The standings of the standard deviation benchmark (CIFS) were very similar to the results of the max latency test; the HGST NAS HDD was the top performer followed by the Seagate Enterprise NAS HDD, and the Seagate NAS HDD and WD Red Pro HDD were last and second-to-last, respectively (although the WD Red Pro and WD Red were neck-and-neck through the majority of the benchmark).
The WD Red Pro HDD and Seagate Enterprise NAS HDD were again the main contenders in the iSCSI configuration of the standard deviation benchmark. The WD Red HDD and HGST NAS HDD ended with similar standard deviations, and the Seagate NAS HDD was well defined as the least consistent drive tested.
While the first part of the workload comparison focused on random workload performance, our second half measures small and large-block sequential transfer speeds. In our CIFS file-level test of the 8k 100% read/write benchmark, the HGST posted the highest numbers in both read and write functions with 52,326 IOPS and 45,148 IOPS, respectively. The next-best read performer was the Seagate NAS HDD (51,623 IOPS), and the next-best write performer was the WD Red HDD (44,441 IOPS).
The iSCSI configuration of the 8k sequential workload benchmark showed larger margins between drives. The HGST NAS HDD had a write performance of 23,455 IOPS but posted the lowest read speed with 4,490 IOPS. The Seagate Enterprise NAS HDD had the highest numbers in both read and write with 9,324 IOPS and 26,056 IOPS, respectively.
Our last test is the 128k benchmark, which is a large block sequential test that shows the highest sequential transfer speed. The results were inconclusive for the most part in the CIFS configuration of the large block benchmark; at most, the drives varied by less than 50KB/s in read functions and 8,000KB/s in write functions. That being said, the HGST Deskstar NAS HDD had the highest read (462,871KB/s) and an average write bandwidth (441,976KB/s). The top drive for write functions was the WD Red with 445,813KB/s.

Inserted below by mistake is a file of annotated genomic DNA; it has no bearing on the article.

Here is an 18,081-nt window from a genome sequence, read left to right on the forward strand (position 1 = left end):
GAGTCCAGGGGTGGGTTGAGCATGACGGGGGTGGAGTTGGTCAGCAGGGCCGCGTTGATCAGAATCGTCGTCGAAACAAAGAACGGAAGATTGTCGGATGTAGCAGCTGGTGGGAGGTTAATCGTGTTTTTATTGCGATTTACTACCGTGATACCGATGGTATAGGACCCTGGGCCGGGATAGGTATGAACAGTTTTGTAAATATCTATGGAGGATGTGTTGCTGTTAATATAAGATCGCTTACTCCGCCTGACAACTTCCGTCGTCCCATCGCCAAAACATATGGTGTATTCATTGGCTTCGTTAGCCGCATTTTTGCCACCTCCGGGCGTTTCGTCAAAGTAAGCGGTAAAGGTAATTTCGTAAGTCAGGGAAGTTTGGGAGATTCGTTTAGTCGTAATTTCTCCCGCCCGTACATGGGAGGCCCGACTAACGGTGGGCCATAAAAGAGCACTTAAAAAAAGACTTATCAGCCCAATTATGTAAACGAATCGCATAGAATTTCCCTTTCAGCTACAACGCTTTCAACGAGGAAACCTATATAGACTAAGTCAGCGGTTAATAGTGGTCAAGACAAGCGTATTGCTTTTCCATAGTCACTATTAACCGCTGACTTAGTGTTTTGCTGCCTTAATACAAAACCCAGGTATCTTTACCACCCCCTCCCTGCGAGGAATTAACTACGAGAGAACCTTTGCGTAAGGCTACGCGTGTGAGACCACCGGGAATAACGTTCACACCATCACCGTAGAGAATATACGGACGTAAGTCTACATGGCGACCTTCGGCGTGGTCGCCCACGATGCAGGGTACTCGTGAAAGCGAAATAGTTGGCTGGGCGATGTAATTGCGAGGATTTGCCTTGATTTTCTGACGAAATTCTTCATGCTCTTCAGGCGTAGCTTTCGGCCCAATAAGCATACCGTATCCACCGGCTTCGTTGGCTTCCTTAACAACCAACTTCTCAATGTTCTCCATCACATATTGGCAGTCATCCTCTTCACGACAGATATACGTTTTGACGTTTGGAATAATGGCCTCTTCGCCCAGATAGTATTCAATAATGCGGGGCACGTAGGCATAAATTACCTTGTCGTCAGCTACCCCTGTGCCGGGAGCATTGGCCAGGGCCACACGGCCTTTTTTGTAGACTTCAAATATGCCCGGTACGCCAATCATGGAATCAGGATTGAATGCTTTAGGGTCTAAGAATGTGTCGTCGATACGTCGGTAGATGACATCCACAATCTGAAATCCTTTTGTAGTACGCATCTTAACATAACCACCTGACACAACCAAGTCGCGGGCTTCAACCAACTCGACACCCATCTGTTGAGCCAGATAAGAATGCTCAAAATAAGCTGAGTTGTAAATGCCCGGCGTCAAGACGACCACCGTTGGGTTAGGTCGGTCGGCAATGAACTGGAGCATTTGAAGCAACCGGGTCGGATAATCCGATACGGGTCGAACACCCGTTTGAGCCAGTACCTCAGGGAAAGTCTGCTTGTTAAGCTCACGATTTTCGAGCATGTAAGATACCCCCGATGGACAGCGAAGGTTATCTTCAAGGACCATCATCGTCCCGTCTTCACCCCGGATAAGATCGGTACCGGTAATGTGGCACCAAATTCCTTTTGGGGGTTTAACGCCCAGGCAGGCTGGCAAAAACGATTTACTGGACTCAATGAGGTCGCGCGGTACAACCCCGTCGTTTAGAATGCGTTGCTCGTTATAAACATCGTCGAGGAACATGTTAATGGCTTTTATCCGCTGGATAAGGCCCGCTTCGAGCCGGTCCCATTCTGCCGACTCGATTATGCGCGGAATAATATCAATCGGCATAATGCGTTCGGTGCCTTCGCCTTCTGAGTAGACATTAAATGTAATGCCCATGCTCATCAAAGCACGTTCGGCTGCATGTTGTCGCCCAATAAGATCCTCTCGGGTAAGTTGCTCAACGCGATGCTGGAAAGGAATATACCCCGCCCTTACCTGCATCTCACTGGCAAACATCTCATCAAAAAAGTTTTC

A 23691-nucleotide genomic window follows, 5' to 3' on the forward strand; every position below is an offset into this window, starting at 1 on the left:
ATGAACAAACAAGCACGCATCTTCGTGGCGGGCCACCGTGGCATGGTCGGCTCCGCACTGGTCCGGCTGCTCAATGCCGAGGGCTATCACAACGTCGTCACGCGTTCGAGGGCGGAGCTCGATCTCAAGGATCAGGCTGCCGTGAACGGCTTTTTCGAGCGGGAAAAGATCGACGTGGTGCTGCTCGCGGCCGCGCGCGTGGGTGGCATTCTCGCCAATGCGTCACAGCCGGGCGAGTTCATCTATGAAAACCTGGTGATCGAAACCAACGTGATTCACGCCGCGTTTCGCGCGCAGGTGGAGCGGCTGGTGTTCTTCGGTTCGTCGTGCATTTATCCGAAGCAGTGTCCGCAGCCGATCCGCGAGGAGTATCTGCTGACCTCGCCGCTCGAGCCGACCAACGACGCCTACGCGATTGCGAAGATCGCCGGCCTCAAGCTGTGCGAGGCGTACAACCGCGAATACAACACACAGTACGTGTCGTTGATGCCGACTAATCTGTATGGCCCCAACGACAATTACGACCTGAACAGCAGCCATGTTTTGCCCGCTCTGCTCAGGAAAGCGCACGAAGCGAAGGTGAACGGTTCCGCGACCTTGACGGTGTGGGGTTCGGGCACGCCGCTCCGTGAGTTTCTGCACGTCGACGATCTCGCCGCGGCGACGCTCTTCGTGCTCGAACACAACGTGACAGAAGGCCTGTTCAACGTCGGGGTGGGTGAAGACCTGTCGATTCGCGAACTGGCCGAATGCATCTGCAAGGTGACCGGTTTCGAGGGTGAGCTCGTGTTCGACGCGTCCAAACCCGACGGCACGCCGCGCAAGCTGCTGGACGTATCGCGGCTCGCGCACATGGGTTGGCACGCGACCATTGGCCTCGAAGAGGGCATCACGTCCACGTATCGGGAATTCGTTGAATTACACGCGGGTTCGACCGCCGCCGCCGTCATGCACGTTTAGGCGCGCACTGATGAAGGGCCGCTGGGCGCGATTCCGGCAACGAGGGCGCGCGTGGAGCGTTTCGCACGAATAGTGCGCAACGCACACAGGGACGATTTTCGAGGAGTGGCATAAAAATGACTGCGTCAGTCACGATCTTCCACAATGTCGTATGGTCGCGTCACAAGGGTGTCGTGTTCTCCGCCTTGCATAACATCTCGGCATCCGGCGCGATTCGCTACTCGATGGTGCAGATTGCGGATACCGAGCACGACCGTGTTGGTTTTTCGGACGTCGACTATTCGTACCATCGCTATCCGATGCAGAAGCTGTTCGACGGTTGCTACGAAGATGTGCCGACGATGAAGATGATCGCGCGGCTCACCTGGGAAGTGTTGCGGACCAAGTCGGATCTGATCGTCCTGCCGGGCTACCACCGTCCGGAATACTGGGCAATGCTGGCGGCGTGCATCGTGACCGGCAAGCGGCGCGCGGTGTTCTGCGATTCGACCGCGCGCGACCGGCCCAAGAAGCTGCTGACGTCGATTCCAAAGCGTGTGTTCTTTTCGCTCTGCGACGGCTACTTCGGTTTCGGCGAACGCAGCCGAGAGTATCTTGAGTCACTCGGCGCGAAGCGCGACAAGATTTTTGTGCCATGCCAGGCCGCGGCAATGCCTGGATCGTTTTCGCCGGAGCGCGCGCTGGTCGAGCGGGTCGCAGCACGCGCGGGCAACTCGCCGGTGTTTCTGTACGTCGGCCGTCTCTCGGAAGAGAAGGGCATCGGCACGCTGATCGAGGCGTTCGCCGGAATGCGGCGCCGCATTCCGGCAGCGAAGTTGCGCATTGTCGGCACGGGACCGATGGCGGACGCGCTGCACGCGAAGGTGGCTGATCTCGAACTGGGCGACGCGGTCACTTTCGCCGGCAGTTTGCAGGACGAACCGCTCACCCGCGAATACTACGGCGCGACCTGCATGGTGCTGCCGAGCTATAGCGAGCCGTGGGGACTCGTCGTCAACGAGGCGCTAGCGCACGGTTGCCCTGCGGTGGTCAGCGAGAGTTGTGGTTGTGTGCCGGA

The iSCSI configuration of the 128k test had more significant margins for write functions, but small margins for read functions. The HGST Deskstar NAS HDD posted a competitive performance in both read and write with 184,434KB/s and 342,289KB/s, respectively putting it in the middle of the pack. The WD Red had the highest write bandwidth with 383,843KB/s and the Seagate Enterprise NAS HDD had the highest read bandwidth with 193,920KB/s.
HGST's newest installment of their Deskstar NAS line expands their maximum capacity for NAS drives to 6TB, a welcome gain over the prior 4TB cap. HGST maintained the line's 7,200RPM spindle speed and vibration sensor (RVS), which was included to optimize operation despite peripheral vibrations from neighboring drives. These drives could be utilized well in small enterprise, SOHO, or consumer environments in which up to eight drive bays are being used.
The 6TB NAS drive posted good numbers for the most part, excelling in 4k read functions, mixed 8k latency and consistency, and sequential 8k (CIFS). It also posted fairly good numbers in the large block benchmark, though it struggled with the sequential 8k and most of the mixed 8k tests configured in iSCSI. It also fell behind in write functions in most of the 4k tests. It seems to be better suited for CIFS environments except for some specific scenarios. In most small footprint NAS environments these differences won't be felt, but for workgroups or larger user counts the performance delta may be more noticeable.
- High capacity
- Vibration sensor
- Good CIFS 4k performance (read)
- Not a strong iSCSI performer
The Bottom Line
The new 6TB HGST Deskstar NAS HDD provides stability in multi-bay NAS systems, providing 2TB more than their prior top-capacity offering. The drives post competitive numbers when configured in CIFS and are well-suited to the needs of small NAS environments where capacity needs trump most else.